You’ve seen them at parties, lurking in the corner, waiting to engage in battle disguised as conversation. They’re indie rock know-it-alls, and no matter what band or musician you mention, they’ve got an opinion — strong and almost certainly negative — ready to ram down your throat. With Instant Expert, we offer preparation for these very situations. Each Thursday, in advance of your weekend carousing, we pick an artist and provide a quickie career overview, highlighting both prevailing critical opinions and the inevitable contrarian counterarguments. Even if you’re completely unfamiliar with the music, you’ll be able to bluff your way through and defend your indie cred. This week: The Flaming Lips.

  • The Gist

    For the first dozen or so years of their existence, Oklahoma's Flaming Lips were mostly a noise-rock band that couldn't seem to grasp the relatively simple concept of melody. They managed to score a modern-rock radio hit with 'She Don't Use Jelly' in 1993, but everyone who heard it (except for the old fans, who called them sellouts) just lumped it in with all of the other novelty songs that came out around that time. But after 1997's 'Zaireeka' -- four discs of noise that were meant to be played simultaneously to create some sort of musical art project in your home -- the Lips returned with 'The Soft Bulletin,' a surprisingly accessible and, yes, melodic album. Since then, they've drifted in and out of various styles of experimental music -- from dream-pop to psychedelic rock -- with mixed results. The Lips are modern-day acid-eaters' favorite band, and their live shows -- which feature frontman Wayne Coyne rolling around inside of a giant ball -- are confetti-showering events that take the trip to whole other levels.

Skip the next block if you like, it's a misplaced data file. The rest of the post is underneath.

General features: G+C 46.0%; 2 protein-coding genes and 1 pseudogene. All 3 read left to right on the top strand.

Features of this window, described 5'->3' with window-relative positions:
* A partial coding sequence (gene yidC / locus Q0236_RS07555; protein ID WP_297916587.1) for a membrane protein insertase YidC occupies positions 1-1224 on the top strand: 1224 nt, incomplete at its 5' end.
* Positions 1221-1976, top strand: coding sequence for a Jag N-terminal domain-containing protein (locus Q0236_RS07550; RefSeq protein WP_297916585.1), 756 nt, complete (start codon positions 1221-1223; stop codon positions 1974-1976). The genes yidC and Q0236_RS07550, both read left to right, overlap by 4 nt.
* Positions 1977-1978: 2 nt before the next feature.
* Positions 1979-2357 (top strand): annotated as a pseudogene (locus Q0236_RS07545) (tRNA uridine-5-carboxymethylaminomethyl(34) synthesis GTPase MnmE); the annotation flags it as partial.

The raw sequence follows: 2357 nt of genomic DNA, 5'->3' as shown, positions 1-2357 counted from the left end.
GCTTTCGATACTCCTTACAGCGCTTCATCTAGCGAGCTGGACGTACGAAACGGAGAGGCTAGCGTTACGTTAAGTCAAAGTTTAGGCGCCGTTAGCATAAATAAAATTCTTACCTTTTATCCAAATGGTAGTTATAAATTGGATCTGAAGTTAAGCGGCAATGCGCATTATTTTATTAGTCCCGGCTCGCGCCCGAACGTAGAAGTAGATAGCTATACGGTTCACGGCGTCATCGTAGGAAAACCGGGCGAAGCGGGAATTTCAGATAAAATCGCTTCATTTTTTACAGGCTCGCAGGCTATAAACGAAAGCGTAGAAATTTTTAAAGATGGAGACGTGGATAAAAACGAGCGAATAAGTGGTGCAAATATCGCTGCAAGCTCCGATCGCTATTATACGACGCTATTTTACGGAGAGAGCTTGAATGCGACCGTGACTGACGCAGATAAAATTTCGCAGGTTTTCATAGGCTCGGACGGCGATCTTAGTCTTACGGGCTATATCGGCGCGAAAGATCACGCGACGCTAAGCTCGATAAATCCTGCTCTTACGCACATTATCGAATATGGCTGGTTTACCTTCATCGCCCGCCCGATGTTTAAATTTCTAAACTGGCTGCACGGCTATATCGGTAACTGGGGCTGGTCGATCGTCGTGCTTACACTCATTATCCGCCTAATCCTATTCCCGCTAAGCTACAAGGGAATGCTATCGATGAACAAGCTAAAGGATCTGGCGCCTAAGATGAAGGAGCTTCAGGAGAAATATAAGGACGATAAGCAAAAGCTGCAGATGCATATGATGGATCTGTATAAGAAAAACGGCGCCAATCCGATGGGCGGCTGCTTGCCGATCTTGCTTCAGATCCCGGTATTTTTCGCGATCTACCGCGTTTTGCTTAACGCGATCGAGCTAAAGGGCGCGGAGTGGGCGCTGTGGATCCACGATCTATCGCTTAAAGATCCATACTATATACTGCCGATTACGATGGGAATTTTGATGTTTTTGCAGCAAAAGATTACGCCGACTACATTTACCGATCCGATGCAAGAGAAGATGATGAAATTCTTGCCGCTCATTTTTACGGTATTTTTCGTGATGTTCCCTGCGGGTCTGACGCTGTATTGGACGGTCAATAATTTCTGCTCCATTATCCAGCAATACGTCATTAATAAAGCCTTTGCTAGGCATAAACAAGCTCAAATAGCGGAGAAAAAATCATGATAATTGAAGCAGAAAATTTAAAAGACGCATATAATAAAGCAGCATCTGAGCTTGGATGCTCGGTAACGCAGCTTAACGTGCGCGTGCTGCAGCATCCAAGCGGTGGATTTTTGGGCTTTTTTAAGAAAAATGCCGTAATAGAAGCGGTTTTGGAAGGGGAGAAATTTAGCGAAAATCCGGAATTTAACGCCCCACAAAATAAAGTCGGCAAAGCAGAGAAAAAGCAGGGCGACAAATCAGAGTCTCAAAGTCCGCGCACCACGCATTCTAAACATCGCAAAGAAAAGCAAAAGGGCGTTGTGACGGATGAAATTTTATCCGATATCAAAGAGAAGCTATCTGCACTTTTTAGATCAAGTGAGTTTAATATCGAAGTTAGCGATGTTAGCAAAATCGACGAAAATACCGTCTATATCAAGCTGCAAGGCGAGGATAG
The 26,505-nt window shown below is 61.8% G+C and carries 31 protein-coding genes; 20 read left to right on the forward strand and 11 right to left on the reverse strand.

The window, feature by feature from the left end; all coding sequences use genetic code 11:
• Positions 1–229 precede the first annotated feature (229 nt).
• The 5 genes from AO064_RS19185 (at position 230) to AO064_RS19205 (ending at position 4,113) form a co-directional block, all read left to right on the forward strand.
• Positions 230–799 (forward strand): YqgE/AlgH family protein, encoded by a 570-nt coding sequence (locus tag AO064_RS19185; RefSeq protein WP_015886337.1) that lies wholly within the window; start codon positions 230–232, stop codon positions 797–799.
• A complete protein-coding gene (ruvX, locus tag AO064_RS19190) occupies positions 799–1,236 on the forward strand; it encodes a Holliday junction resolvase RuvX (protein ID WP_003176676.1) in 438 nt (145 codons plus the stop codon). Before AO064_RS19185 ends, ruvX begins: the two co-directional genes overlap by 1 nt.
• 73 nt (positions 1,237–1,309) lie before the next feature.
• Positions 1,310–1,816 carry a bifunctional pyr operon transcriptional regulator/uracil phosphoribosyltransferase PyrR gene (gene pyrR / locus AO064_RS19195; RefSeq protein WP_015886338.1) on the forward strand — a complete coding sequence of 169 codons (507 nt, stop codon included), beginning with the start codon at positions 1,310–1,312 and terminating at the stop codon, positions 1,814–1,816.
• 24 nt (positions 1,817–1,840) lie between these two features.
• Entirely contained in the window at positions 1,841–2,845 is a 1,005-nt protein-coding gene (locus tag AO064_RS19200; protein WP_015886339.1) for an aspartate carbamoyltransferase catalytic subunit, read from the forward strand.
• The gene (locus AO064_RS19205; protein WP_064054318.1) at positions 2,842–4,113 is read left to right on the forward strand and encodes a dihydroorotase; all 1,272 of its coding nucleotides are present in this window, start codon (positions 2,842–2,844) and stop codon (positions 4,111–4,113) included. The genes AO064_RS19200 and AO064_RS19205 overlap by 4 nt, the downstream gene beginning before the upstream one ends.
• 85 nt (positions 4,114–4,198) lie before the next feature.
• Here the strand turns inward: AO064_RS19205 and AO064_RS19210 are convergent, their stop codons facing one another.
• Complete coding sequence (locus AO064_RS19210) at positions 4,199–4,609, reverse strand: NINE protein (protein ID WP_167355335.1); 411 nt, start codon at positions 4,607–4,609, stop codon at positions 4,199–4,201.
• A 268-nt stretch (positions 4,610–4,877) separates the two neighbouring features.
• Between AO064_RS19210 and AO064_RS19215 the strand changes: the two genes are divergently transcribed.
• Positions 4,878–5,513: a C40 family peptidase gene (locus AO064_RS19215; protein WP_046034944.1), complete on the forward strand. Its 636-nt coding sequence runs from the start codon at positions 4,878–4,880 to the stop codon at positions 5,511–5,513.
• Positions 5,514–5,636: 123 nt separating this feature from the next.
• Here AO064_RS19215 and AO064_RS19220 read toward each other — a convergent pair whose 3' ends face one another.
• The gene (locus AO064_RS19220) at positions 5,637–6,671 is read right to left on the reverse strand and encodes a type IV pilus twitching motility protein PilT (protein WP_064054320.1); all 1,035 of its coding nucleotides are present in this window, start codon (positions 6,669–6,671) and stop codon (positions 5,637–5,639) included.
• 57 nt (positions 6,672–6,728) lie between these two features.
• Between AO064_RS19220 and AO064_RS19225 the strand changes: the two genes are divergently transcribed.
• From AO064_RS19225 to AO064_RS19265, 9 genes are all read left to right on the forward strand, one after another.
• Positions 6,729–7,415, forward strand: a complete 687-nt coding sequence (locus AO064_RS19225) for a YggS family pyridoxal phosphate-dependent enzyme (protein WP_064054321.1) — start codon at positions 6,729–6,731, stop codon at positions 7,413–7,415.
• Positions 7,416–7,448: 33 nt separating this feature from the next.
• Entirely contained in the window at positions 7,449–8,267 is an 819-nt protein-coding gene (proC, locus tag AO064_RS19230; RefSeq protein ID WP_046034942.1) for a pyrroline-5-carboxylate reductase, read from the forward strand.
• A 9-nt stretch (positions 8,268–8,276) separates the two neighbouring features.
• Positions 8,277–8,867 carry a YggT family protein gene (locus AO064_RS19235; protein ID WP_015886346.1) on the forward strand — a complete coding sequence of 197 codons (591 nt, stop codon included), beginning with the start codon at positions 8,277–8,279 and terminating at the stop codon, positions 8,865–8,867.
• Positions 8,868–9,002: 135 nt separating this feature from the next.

Michelle Martin Coyne
  • Critical Consensus

    After more than a dozen years of spotty albums (eight of them, to be exact), the Flaming Lips finally found their niche on the 1999 masterpiece, 'The Soft Bulletin': prog rockers for the new millennium. For the first (and maybe last) time, they made a record that can be enjoyed by people who aren't high.

  • Contrarian Counterargument

    The 2002 follow-up to 'The Soft Bulletin' is way more focused. There's even a story here that takes on Big Important Issues about life and death and stuff like that.

  • Counter-counterargument

    Their 2009 album 'Embryonic' is where it all comes together in one glorious mound of brain-smashing freak-out. Without any underlying themes tying them down, the Flaming Lips were free to go wherever they wanted.

  • Whatever You Do, Don’t Say This

    The Flaming Lips were really good when they played the Peach Pit on 'Beverly Hills, 90210.'